Friday, 26 September 2014

Half Of A Yellow Sun: DVD Review

Half Of A Yellow Sun: DVD Review


Rating: M
Released by Madman Home Ent

Based on the novel by Nigerian author Chimamanda Ngozi Adichie, the story of Half Of A Yellow Sun concentrates on four people trying to live their lives during the Nigerian war of 1967-1970.

The film focuses on two sisters, Olanna (Newton) and Kainene as they are caught up in the conflict. Olanna's move in with her professor lover (played by 12 Years A Slave star Chiwetel Eijofor) brings about repercussions that none of them could have expected as the explosions of the coup outside match the emotional bombs going off at home.

Half of A Yellow Sun is one of those movies that's earnest in intentions, expertly well crafted, but feels occasionally aloof in its execution.


Using archive newsreel footage to serve as exposition for what's going on around them, Bandele chooses to let the people live in the moment rather than spend time setting the scene. The resulting shocks therefore feel a little calculated and serve to punctuate the narrative rather than help it along - a wedding is interrupted by shelling bringing horror into what should be a happy moment.

As the melodrama increases, there's the feeling that none of the characters are eminently likeable or leave you feel you should support them as the horrors of civil war come closer to home; it's a curious feeling and one that's more about how unlikeable people deal with difficult circumstances, but it does leave you wondering about its resolution. Talking of which, an out of left field end jars a little as it bookends the events in the Nigerian conflict.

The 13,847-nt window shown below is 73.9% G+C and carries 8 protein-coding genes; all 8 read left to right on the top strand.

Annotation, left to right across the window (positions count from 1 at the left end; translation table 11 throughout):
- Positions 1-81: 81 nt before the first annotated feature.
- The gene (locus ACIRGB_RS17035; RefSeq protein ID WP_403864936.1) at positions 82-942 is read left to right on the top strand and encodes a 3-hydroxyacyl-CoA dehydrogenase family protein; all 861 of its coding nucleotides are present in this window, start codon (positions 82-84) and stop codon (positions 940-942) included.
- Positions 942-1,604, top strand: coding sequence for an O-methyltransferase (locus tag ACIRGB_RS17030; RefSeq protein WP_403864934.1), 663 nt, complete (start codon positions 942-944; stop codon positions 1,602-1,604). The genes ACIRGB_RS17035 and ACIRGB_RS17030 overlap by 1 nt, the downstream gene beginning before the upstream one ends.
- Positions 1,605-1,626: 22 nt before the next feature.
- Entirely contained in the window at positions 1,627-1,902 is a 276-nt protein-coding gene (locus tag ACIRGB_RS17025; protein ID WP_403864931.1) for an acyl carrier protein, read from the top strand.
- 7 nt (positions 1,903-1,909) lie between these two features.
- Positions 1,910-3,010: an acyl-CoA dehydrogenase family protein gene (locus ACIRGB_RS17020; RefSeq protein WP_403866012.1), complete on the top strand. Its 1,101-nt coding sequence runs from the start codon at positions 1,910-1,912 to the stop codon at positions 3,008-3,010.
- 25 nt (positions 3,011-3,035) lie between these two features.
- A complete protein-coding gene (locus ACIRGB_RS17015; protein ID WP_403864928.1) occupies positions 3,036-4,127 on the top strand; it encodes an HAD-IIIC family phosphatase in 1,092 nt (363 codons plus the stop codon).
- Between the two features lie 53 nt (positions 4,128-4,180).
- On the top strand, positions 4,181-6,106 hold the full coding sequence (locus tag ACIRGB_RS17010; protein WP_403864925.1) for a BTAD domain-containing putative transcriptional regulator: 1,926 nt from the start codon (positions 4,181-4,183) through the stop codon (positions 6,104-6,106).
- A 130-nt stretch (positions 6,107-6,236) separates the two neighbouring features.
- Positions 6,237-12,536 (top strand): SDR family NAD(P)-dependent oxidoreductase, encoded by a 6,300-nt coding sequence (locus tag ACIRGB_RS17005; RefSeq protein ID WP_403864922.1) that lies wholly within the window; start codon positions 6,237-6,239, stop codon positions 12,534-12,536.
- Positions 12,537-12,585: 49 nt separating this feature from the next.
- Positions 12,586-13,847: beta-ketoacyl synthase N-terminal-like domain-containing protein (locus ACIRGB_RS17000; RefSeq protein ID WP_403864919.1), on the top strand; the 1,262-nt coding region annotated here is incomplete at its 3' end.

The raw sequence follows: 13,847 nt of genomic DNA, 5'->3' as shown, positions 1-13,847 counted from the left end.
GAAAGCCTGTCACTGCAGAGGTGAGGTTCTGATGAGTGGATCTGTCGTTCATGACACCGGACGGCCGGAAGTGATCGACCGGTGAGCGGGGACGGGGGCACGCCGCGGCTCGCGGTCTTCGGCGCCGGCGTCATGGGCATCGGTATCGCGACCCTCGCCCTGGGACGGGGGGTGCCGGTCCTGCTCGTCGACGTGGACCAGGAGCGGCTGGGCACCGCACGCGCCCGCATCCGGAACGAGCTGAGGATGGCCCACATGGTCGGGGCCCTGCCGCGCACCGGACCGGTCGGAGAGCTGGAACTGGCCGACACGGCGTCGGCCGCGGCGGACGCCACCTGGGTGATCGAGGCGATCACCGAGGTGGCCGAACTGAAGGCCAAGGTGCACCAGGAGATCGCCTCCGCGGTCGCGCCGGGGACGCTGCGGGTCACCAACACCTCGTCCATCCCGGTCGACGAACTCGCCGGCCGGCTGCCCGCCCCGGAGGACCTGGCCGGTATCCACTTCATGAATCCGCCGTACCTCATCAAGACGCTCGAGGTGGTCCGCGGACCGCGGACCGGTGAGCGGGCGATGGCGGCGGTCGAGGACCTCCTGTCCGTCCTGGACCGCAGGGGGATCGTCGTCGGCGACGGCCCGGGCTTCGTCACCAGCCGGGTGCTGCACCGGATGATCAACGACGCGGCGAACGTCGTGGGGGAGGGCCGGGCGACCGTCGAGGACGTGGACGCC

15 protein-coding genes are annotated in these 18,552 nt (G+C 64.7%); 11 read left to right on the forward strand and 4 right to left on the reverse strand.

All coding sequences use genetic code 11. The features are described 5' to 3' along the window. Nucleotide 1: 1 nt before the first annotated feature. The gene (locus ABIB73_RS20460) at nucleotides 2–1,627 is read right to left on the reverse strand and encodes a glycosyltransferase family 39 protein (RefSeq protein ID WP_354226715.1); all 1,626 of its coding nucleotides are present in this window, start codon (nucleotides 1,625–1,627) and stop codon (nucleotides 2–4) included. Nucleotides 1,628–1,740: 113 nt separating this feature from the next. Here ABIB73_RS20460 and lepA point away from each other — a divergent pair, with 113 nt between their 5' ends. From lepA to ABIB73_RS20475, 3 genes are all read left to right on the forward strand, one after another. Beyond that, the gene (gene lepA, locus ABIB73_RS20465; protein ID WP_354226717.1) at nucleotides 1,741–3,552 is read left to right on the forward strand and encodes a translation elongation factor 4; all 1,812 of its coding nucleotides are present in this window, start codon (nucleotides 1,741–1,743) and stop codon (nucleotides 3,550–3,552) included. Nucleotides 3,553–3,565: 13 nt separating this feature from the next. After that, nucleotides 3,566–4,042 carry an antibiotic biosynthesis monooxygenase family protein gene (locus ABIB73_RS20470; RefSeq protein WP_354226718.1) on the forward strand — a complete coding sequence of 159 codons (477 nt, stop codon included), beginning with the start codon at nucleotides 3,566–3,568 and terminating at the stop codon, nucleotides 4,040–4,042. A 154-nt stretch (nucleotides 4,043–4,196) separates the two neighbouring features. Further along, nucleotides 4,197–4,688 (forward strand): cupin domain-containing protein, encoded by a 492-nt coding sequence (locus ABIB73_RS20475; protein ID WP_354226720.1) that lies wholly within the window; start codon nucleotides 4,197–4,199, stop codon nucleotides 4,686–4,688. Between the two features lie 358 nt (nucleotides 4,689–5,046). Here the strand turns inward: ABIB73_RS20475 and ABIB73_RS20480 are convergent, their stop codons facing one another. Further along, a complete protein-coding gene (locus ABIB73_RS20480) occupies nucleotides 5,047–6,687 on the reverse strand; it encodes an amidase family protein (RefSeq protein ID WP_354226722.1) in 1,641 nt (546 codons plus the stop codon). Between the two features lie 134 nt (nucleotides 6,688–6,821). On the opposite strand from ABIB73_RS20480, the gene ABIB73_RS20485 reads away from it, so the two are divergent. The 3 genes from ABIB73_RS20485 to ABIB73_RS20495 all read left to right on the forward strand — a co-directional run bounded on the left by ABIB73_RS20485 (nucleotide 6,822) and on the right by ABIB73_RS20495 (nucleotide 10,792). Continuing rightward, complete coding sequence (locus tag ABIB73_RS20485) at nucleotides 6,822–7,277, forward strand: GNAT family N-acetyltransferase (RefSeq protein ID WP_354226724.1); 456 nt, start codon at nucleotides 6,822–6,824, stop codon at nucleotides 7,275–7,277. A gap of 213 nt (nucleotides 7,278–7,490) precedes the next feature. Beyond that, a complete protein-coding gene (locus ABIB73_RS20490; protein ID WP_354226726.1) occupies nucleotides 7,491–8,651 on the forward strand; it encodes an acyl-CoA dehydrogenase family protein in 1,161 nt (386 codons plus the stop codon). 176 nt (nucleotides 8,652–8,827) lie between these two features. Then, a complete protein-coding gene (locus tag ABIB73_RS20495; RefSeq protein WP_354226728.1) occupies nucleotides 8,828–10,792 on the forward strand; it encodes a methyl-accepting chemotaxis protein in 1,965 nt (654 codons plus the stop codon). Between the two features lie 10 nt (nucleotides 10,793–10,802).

Heartfelt, earnest and at times, a little slow to progress, Half of a Yellow Sun feels simply like a series of mounting tensions that are punctuated by little to no resonance - each character's motivations for their behaviour are too OTT to leave you caring - and for a film where the horrors of war match the horrors of home, it's a queasy unsatisfying mix.

Rating:

1 comment:

  1. "Half of a Yellow Sun" deals with human tragedy, but it never really makes a human connection.

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